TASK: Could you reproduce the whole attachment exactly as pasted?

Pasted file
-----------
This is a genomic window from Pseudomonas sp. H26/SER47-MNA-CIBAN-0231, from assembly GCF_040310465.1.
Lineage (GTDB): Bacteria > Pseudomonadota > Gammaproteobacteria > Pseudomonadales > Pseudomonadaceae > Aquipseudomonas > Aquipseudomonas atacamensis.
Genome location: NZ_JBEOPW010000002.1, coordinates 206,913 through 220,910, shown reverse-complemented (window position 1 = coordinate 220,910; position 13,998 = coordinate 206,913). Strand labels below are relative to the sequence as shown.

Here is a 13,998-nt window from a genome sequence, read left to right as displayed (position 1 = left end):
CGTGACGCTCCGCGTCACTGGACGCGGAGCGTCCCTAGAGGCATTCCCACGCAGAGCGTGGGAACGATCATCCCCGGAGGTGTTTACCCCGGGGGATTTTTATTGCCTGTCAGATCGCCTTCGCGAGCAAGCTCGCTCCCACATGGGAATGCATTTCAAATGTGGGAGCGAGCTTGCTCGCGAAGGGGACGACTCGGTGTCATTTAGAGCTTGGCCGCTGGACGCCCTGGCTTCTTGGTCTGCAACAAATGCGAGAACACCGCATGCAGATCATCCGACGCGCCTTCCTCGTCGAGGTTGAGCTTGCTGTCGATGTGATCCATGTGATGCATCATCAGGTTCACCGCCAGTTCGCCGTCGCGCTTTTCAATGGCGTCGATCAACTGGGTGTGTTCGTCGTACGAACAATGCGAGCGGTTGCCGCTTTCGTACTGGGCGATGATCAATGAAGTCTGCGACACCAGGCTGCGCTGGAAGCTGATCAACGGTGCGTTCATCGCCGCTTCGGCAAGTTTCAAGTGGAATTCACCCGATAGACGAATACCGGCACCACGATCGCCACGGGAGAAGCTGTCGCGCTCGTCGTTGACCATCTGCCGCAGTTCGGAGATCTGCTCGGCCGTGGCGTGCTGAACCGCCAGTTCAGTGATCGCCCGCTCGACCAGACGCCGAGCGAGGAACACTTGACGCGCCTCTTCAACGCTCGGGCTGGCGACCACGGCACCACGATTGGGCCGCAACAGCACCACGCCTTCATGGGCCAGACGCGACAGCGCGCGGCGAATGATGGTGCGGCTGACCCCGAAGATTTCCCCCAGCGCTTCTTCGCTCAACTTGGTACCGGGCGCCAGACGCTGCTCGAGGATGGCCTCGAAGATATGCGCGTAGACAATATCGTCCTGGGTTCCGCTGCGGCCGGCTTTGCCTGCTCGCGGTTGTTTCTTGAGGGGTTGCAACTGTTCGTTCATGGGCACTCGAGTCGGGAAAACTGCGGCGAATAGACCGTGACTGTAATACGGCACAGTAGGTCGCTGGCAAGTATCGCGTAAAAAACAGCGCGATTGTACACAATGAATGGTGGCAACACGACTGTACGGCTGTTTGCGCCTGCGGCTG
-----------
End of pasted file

This is a genomic window from Pseudomonas sp. H26/SER47-MNA-CIBAN-0231, from assembly GCF_040310465.1.
Lineage (GTDB): Bacteria > Pseudomonadota > Gammaproteobacteria > Pseudomonadales > Pseudomonadaceae > Aquipseudomonas > Aquipseudomonas atacamensis.
Genome location: NZ_JBEOPW010000002.1, coordinates 206,913 through 220,910, shown reverse-complemented (window position 1 = coordinate 220,910; position 13,998 = coordinate 206,913). Strand labels below are relative to the sequence as shown.

Here is a 13,998-nt window from a genome sequence, read left to right as displayed (position 1 = left end):
CGTGACGCTCCGCGTCACTGGACGCGGAGCGTCCCTAGAGGCATTCCCACGCAGAGCGTGGGAACGATCATCCCCGGAGGTGTTTACCCCGGGGGATTTTTATTGCCTGTCAGATCGCCTTCGCGAGCAAGCTCGCTCCCACATGGGAATGCATTTCAAATGTGGGAGCGAGCTTGCTCGCGAAGGGGACGACTCGGTGTCATTTAGAGCTTGGCCGCTGGACGCCCTGGCTTCTTGGTCTGCAACAAATGCGAGAACACCGCATGCAGATCATCCGACGCGCCTTCCTCGTCGAGGTTGAGCTTGCTGTCGATGTGATCCATGTGATGCATCATCAGGTTCACCGCCAGTTCGCCGTCGCGCTTTTCAATGGCGTCGATCAACTGGGTGTGTTCGTCGTACGAACAATGCGAGCGGTTGCCGCTTTCGTACTGGGCGATGATCAATGAAGTCTGCGACACCAGGCTGCGCTGGAAGCTGATCAACGGTGCGTTCATCGCCGCTTCGGCAAGTTTCAAGTGGAATTCACCCGATAGACGAATACCGGCACCACGATCGCCACGGGAGAAGCTGTCGCGCTCGTCGTTGACCATCTGCCGCAGTTCGGAGATCTGCTCGGCCGTGGCGTGCTGAACCGCCAGTTCAGTGATCGCCCGCTCGACCAGACGCCGAGCGAGGAACACTTGACGCGCCTCTTCAACGCTCGGGCTGGCGACCACGGCACCACGATTGGGCCGCAACAGCACCACGCCTTCATGGGCCAGACGCGACAGCGCGCGGCGAATGATGGTGCGGCTGACCCCGAAGATTTCCCCCAGCGCTTCTTCGCTCAACTTGGTACCGGGCGCCAGACGCTGCTCGAGGATGGCCTCGAAGATATGCGCGTAGACAATATCGTCCTGGGTTCCGCTGCGGCCGGCTTTGCCTGCTCGCGGTTGTTTCTTGAGGGGTTGCAACTGTTCGTTCATGGGCACTCGAGTCGGGAAAACTGCGGCGAATAGACCGTGACTGTAATACGGCACAGTAGGTCGCTGGCAAGTATCGCGTAAAAAACAGCGCGATTGTACACAATGAATGGTGGCAACACGACTGTACGGCTGTTTGCGCCTGCGGCTG